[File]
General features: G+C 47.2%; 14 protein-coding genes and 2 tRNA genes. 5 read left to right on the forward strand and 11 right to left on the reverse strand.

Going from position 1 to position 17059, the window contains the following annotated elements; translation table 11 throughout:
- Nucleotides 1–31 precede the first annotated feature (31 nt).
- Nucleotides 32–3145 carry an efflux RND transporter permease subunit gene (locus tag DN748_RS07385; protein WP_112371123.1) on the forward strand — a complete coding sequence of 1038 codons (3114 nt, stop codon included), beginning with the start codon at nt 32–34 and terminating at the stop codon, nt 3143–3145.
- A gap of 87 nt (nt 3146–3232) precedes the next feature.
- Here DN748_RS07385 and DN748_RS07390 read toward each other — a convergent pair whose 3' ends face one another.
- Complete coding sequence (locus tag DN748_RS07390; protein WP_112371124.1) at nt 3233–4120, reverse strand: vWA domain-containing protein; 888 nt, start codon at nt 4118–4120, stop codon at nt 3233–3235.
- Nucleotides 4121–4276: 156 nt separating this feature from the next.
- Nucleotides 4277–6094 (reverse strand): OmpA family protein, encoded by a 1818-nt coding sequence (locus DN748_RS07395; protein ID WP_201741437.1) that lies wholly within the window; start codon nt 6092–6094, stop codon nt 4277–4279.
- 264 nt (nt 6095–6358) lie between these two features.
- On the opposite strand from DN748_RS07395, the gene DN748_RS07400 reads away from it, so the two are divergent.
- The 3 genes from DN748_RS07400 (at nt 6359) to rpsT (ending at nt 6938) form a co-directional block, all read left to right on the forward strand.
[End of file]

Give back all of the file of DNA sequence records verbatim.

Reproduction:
General features: G+C 47.2%; 14 protein-coding genes and 2 tRNA genes. 5 read left to right on the forward strand and 11 right to left on the reverse strand.

Going from position 1 to position 17059, the window contains the following annotated elements; translation table 11 throughout:
- Nucleotides 1–31 precede the first annotated feature (31 nt).
- Nucleotides 32–3145 carry an efflux RND transporter permease subunit gene (locus tag DN748_RS07385; protein WP_112371123.1) on the forward strand — a complete coding sequence of 1038 codons (3114 nt, stop codon included), beginning with the start codon at nt 32–34 and terminating at the stop codon, nt 3143–3145.
- A gap of 87 nt (nt 3146–3232) precedes the next feature.
- Here DN748_RS07385 and DN748_RS07390 read toward each other — a convergent pair whose 3' ends face one another.
- Complete coding sequence (locus tag DN748_RS07390; protein WP_112371124.1) at nt 3233–4120, reverse strand: vWA domain-containing protein; 888 nt, start codon at nt 4118–4120, stop codon at nt 3233–3235.
- Nucleotides 4121–4276: 156 nt separating this feature from the next.
- Nucleotides 4277–6094 (reverse strand): OmpA family protein, encoded by a 1818-nt coding sequence (locus DN748_RS07395; protein ID WP_201741437.1) that lies wholly within the window; start codon nt 6092–6094, stop codon nt 4277–4279.
- 264 nt (nt 6095–6358) lie between these two features.
- On the opposite strand from DN748_RS07395, the gene DN748_RS07400 reads away from it, so the two are divergent.
- The 3 genes from DN748_RS07400 (at nt 6359) to rpsT (ending at nt 6938) form a co-directional block, all read left to right on the forward strand.